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Refreshing your mind on math facts can help answers add up

January 21, 2005|by Lisa Tedrick Prejean

I was talking with another mother recently about the math terms that seem to roll with ease off our children's tongues.

She said a relative was looking over one of her son's assignments and asked, "What's a dividend?"

He responded, "A number that is being divided."

The relative was surprised that he responded so quickly.

It has been a long time since most adults have attended math class. We remember how to do the problems, but perhaps don't remember all the terminology.

Why is it important for our children to know what things are called as long as they know how to do the work? There are a couple of reasons.


A familiarity of math terms helps a child answer problems correctly. If a question asks for the dividend to be identified and the child doesn't know what a dividend is, he'll probably get that question wrong.

It's also helpful to know the terms because they are universal. Whether a child is taking a test at school, a standardized test or a college entrance exam, the terms remain the same.

Plus, a knowledge of the terms will make the child feel smart. This provides a good foundation of math confidence that hopefully will carry over into middle and high school.

As a parent or grandparent, you can help by reacquainting yourself with the terms elementary-age students are expected to know.

Here are just a few:

· sum - the answer to an addition problem.

· difference - the answer to a subtraction problem.

· factors - numbers that are multiplied together. The factors of a number are all the whole numbers that can divide that number evenly. Children might be asked to identify the factors of a number. The factors of 10 are 1, 2, 5 and 10. Every number has at least two factors: 1 and itself. For example, the factors of 13 are 1 and 13.

· product - the answer to a multiplication problem.

· quotient - the answer of a division problem.

· divisor - the number by which the dividend is divided. In the problem 15 divided by 3 is equal to 5, 15 is the dividend, 3 is the divisor and 5 is the quotient.

· algorithm - a procedure for getting an answer.

· geometry - the study of shapes.

· horizontal lines - lines level with the horizon, the place where the earth and sky seem to meet. These lines run sideways.

· vertical lines - lines straight up from the horizon. These lines run up and down.

· oblique lines - lines that are neither horizontal nor vertical. These lines are slanted or diagonal.

· parallel lines - lines that go in the same direction and stay the same distance apart. Railroad tracks are a good example of this type of line.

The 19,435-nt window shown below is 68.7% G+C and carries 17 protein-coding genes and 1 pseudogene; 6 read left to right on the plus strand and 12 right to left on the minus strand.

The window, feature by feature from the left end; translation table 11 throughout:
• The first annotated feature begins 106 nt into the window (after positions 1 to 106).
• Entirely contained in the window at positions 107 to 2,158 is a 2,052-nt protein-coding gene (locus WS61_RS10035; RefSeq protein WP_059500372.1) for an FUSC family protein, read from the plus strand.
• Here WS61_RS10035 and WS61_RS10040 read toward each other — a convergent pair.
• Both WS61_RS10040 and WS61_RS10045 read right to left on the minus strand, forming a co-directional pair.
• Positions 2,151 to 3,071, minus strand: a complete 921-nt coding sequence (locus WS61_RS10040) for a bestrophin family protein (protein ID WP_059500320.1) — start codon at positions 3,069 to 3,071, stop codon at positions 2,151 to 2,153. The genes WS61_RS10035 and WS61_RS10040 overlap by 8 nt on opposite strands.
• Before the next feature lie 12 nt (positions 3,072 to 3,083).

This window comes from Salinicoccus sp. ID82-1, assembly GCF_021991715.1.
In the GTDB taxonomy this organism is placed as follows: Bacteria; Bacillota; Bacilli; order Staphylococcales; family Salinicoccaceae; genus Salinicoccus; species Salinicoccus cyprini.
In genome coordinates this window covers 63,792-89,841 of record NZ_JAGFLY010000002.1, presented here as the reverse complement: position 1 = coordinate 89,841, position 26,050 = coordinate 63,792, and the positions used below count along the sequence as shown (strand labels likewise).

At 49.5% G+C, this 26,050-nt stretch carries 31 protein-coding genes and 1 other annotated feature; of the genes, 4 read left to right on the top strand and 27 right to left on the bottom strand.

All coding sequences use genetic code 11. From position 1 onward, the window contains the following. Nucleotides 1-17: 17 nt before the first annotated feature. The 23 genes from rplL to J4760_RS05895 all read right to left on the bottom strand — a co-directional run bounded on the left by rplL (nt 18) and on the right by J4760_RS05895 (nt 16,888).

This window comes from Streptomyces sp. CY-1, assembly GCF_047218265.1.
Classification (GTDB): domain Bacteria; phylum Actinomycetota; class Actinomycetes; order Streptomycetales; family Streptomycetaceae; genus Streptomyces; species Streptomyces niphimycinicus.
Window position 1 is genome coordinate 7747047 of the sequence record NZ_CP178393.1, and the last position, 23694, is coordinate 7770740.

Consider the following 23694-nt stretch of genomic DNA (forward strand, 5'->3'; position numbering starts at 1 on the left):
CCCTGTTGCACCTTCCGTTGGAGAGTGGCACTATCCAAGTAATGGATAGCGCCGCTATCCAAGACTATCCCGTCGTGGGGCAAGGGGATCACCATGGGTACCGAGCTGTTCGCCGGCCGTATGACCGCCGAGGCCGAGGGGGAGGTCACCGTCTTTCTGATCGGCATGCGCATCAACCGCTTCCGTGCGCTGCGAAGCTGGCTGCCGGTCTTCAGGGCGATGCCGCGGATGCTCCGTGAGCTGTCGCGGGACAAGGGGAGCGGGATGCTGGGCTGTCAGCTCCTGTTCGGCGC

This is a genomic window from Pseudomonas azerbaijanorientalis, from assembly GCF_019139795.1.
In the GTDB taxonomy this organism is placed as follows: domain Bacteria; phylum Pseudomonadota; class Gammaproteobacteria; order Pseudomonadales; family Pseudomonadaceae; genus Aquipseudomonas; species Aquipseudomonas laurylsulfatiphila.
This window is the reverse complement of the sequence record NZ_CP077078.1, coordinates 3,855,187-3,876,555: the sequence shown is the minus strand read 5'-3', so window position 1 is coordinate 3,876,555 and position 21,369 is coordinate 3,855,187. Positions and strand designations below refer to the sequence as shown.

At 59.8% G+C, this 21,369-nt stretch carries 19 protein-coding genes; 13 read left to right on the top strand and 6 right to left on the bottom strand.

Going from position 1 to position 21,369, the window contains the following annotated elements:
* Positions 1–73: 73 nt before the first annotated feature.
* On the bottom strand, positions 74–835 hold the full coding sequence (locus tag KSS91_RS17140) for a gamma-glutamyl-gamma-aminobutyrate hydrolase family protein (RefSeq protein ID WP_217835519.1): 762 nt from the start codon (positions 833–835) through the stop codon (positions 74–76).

· intersecting lines - lines that cross.

· perpendicular lines - lines that intersect, forming right angles. Children who have not learned about right angles may be taught to look for "square corners" where the lines intersect. If a square can be formed in the corner of the intersection, the lines are perpendicular.

· polygon - a shape that closes in an area with straight lines.

· perimeter - the distance around a polygon. If the polygon is a rectangle with a length of 3 centimeters and a width of 2 centimeters, the distance around that polygon is 3 cm + 3 cm (the two long sides) + 2 cm + 2 cm (the two short sides). The perimeter is 10 centimeters.

· circumference - the length of a curve. The perimeter of a circle is called its circumference.

· diameter - the distance across a circle through its center.

· radius - the distance from the center of a circle to its curve. The radius is half the diameter.

Children also should be familiar with terms about the divisions of time. Here are some of those terms:

· decade - a period of 10 years.

· century - a period of 100 years.

· millennium - a period of 1,000 years. Note the spelling of this word: two l's and two n's.

· contemporary - belonging to or living in the same period of time.

· annual - occurring once every year.

· centennial - 100th anniversary.

· simultaneously - at the same time.

· punctual - on time; prompt.

· continuous - going on without interruption.

These definitions were adapted from the Saxon Math 65 textbook and the A Beka Book Spelling, Vocabulary and Poetry 5 textbooks, both of which have proven invaluable this year in my fifth-grade classroom.

Lisa Tedrick Prejean writes a weekly column for The Herald-Mail's Family page. Send e-mail to her at

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